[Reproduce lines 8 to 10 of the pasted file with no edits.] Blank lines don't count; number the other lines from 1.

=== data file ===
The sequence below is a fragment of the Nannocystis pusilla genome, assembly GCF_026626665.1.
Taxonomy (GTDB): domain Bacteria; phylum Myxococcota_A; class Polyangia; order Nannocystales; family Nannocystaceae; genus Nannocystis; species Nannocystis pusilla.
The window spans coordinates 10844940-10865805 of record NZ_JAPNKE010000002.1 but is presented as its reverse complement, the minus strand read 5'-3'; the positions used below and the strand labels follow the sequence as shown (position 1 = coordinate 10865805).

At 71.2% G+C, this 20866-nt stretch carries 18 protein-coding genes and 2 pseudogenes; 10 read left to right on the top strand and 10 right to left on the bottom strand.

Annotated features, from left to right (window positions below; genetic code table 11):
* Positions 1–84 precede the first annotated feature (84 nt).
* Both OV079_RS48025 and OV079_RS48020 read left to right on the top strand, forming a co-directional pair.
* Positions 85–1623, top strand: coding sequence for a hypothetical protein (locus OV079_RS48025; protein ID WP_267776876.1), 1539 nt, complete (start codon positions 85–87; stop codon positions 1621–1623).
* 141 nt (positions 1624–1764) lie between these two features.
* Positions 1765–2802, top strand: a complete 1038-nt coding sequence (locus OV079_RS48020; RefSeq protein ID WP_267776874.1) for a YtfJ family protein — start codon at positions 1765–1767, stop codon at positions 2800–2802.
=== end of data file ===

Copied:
* Positions 85–1623, top strand: coding sequence for a hypothetical protein (locus OV079_RS48025; protein ID WP_267776876.1), 1539 nt, complete (start codon positions 85–87; stop codon positions 1621–1623).
* 141 nt (positions 1624–1764) lie between these two features.
* Positions 1765–2802, top strand: a complete 1038-nt coding sequence (locus OV079_RS48020; RefSeq protein ID WP_267776874.1) for a YtfJ family protein — start codon at positions 1765–1767, stop codon at positions 2800–2802.